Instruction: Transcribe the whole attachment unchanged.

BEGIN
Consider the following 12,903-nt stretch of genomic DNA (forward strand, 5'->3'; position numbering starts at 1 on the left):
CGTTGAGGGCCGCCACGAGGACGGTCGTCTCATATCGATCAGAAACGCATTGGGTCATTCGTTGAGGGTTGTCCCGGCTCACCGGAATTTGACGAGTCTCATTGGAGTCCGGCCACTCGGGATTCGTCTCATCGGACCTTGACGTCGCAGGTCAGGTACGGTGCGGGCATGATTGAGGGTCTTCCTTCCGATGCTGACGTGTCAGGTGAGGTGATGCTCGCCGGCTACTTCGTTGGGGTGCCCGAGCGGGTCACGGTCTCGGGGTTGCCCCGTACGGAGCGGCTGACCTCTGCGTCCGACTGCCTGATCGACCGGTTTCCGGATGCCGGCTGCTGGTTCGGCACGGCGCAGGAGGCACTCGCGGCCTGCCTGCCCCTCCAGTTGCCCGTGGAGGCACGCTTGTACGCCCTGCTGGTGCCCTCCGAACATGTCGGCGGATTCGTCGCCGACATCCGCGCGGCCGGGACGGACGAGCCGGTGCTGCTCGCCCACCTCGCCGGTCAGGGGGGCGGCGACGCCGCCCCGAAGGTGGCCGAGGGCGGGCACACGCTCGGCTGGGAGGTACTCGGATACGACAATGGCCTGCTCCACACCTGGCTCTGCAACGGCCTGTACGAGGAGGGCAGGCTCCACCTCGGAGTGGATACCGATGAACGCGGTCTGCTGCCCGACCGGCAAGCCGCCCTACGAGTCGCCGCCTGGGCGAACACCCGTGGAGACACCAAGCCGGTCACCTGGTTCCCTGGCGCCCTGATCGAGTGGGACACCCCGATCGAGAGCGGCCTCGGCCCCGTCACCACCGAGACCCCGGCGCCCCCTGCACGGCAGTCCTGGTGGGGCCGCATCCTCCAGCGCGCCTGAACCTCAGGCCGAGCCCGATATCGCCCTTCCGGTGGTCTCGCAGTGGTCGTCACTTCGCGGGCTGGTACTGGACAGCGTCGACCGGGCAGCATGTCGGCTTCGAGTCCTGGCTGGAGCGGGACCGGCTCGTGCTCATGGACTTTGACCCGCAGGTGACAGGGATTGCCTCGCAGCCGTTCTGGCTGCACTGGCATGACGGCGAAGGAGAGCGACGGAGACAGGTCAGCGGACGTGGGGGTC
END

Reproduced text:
Consider the following 12,903-nt stretch of genomic DNA (forward strand, 5'->3'; position numbering starts at 1 on the left):
CGTTGAGGGCCGCCACGAGGACGGTCGTCTCATATCGATCAGAAACGCATTGGGTCATTCGTTGAGGGTTGTCCCGGCTCACCGGAATTTGACGAGTCTCATTGGAGTCCGGCCACTCGGGATTCGTCTCATCGGACCTTGACGTCGCAGGTCAGGTACGGTGCGGGCATGATTGAGGGTCTTCCTTCCGATGCTGACGTGTCAGGTGAGGTGATGCTCGCCGGCTACTTCGTTGGGGTGCCCGAGCGGGTCACGGTCTCGGGGTTGCCCCGTACGGAGCGGCTGACCTCTGCGTCCGACTGCCTGATCGACCGGTTTCCGGATGCCGGCTGCTGGTTCGGCACGGCGCAGGAGGCACTCGCGGCCTGCCTGCCCCTCCAGTTGCCCGTGGAGGCACGCTTGTACGCCCTGCTGGTGCCCTCCGAACATGTCGGCGGATTCGTCGCCGACATCCGCGCGGCCGGGACGGACGAGCCGGTGCTGCTCGCCCACCTCGCCGGTCAGGGGGGCGGCGACGCCGCCCCGAAGGTGGCCGAGGGCGGGCACACGCTCGGCTGGGAGGTACTCGGATACGACAATGGCCTGCTCCACACCTGGCTCTGCAACGGCCTGTACGAGGAGGGCAGGCTCCACCTCGGAGTGGATACCGATGAACGCGGTCTGCTGCCCGACCGGCAAGCCGCCCTACGAGTCGCCGCCTGGGCGAACACCCGTGGAGACACCAAGCCGGTCACCTGGTTCCCTGGCGCCCTGATCGAGTGGGACACCCCGATCGAGAGCGGCCTCGGCCCCGTCACCACCGAGACCCCGGCGCCCCCTGCACGGCAGTCCTGGTGGGGCCGCATCCTCCAGCGCGCCTGAACCTCAGGCCGAGCCCGATATCGCCCTTCCGGTGGTCTCGCAGTGGTCGTCACTTCGCGGGCTGGTACTGGACAGCGTCGACCGGGCAGCATGTCGGCTTCGAGTCCTGGCTGGAGCGGGACCGGCTCGTGCTCATGGACTTTGACCCGCAGGTGACAGGGATTGCCTCGCAGCCGTTCTGGCTGCACTGGCATGACGGCGAAGGAGAGCGACGGAGACAGGTCAGCGGACGTGGGGGTC